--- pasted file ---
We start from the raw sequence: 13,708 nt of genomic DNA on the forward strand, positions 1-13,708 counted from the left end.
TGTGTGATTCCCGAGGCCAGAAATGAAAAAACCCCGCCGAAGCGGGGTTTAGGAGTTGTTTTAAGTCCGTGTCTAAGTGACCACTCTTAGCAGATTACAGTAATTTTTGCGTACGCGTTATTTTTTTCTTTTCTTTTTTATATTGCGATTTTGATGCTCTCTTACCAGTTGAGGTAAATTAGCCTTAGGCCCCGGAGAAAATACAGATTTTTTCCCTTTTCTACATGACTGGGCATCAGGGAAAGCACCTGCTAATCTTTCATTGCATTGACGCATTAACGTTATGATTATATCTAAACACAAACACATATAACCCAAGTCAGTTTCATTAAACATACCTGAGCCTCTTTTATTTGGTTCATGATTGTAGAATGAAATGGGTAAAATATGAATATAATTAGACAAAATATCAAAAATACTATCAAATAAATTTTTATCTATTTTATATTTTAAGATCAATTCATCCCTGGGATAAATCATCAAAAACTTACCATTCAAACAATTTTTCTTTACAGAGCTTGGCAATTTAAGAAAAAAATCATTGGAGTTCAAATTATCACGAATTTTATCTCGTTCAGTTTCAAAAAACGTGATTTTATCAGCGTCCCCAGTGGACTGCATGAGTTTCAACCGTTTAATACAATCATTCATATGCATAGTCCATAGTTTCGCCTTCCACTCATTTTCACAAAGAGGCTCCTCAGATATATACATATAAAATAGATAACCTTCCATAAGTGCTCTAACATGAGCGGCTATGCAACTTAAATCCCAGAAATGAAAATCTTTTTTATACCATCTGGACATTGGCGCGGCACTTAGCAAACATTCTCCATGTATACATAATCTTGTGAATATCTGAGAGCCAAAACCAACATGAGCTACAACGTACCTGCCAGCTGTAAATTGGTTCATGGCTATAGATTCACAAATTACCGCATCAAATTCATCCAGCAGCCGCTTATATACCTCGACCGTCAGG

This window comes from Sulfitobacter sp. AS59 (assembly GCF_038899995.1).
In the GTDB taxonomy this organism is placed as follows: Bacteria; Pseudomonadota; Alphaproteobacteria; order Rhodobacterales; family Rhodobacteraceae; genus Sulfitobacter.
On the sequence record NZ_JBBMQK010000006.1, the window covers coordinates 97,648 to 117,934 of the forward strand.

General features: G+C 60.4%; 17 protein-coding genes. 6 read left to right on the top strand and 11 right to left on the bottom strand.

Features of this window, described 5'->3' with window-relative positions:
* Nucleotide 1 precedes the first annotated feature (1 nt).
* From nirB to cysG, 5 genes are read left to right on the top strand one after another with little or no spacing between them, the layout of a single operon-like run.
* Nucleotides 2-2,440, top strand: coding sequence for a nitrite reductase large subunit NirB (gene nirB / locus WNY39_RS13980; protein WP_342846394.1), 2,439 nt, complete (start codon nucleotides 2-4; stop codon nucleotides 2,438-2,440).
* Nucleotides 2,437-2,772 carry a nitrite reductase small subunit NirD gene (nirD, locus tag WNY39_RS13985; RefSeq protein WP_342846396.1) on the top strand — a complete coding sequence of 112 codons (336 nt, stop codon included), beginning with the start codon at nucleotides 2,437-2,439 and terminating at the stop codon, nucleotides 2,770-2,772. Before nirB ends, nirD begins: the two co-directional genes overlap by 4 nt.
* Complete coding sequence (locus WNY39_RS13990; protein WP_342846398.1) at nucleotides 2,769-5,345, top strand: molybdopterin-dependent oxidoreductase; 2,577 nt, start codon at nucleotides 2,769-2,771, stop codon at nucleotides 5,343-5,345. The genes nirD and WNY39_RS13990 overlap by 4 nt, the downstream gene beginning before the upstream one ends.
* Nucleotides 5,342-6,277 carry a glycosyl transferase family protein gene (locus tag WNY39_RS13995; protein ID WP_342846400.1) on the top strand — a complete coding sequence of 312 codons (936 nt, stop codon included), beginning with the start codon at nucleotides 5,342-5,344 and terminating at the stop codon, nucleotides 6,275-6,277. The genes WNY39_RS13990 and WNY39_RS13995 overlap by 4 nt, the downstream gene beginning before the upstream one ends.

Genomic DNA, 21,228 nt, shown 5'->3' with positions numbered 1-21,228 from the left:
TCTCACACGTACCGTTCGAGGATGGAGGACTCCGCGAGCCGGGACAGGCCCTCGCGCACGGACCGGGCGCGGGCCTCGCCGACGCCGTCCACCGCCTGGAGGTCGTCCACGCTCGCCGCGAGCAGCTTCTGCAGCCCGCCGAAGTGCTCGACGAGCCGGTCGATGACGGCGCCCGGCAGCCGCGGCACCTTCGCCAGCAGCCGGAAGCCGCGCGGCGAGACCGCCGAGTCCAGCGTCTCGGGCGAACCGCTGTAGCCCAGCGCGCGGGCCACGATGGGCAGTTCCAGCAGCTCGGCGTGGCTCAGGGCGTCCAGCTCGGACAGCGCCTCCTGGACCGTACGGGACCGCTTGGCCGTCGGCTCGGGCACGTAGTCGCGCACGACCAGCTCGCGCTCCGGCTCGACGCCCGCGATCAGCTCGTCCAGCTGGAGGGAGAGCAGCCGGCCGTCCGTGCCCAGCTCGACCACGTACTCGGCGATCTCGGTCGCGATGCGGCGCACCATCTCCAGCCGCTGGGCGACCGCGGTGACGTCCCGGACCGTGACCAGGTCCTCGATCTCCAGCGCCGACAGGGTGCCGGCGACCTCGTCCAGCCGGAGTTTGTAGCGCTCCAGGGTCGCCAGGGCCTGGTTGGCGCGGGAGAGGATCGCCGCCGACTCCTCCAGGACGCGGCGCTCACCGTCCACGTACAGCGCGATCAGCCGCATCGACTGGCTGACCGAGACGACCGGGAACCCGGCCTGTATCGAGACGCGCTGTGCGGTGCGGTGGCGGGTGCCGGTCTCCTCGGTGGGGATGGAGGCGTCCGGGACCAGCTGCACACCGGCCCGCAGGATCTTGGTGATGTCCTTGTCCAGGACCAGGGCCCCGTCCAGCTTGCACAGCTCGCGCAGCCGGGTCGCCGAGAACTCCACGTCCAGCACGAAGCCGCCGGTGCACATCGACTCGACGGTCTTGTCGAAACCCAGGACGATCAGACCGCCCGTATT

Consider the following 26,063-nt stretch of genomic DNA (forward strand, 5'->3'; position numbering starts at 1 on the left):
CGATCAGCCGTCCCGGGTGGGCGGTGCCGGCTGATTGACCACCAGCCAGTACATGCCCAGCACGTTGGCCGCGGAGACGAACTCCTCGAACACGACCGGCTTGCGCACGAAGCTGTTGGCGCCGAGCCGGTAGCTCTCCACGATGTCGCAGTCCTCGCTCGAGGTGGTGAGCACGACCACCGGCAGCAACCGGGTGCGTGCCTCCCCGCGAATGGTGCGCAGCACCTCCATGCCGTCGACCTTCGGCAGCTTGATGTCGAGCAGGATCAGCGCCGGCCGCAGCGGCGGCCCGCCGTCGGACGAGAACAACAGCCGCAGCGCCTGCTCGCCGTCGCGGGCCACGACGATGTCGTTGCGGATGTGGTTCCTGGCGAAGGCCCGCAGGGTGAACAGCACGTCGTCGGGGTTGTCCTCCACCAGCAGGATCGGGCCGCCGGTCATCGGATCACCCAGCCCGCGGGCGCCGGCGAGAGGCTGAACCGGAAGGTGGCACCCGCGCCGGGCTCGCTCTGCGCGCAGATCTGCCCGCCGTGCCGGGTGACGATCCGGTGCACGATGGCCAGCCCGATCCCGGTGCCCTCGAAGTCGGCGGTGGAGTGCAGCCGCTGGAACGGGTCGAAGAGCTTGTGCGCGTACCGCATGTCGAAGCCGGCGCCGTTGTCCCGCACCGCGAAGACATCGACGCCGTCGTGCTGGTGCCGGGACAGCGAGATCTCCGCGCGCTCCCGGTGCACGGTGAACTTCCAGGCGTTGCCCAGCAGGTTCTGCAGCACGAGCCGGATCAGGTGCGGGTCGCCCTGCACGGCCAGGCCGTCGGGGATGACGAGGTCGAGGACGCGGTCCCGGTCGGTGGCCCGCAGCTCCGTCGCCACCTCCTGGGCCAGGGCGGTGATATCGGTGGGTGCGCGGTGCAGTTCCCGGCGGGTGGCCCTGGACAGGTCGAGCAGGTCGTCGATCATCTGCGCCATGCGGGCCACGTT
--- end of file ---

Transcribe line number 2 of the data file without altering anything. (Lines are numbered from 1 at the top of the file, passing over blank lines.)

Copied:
TGTGTGATTCCCGAGGCCAGAAATGAAAAAACCCCGCCGAAGCGGGGTTTAGGAGTTGTTTTAAGTCCGTGTCTAAGTGACCACTCTTAGCAGATTACAGTAATTTTTGCGTACGCGTTATTTTTTTCTTTTCTTTTTTATATTGCGATTTTGATGCTCTCTTACCAGTTGAGGTAAATTAGCCTTAGGCCCCGGAGAAAATACAGATTTTTTCCCTTTTCTACATGACTGGGCATCAGGGAAAGCACCTGCTAATCTTTCATTGCATTGACGCATTAACGTTATGATTATATCTAAACACAAACACATATAACCCAAGTCAGTTTCATTAAACATACCTGAGCCTCTTTTATTTGGTTCATGATTGTAGAATGAAATGGGTAAAATATGAATATAATTAGACAAAATATCAAAAATACTATCAAATAAATTTTTATCTATTTTATATTTTAAGATCAATTCATCCCTGGGATAAATCATCAAAAACTTACCATTCAAACAATTTTTCTTTACAGAGCTTGGCAATTTAAGAAAAAAATCATTGGAGTTCAAATTATCACGAATTTTATCTCGTTCAGTTTCAAAAAACGTGATTTTATCAGCGTCCCCAGTGGACTGCATGAGTTTCAACCGTTTAATACAATCATTCATATGCATAGTCCATAGTTTCGCCTTCCACTCATTTTCACAAAGAGGCTCCTCAGATATATACATATAAAATAGATAACCTTCCATAAGTGCTCTAACATGAGCGGCTATGCAACTTAAATCCCAGAAATGAAAATCTTTTTTATACCATCTGGACATTGGCGCGGCACTTAGCAAACATTCTCCATGTATACATAATCTTGTGAATATCTGAGAGCCAAAACCAACATGAGCTACAACGTACCTGCCAGCTGTAAATTGGTTCATGGCTATAGATTCACAAATTACCGCATCAAATTCATCCAGCAGCCGCTTATATACCTCGACCGTCAGG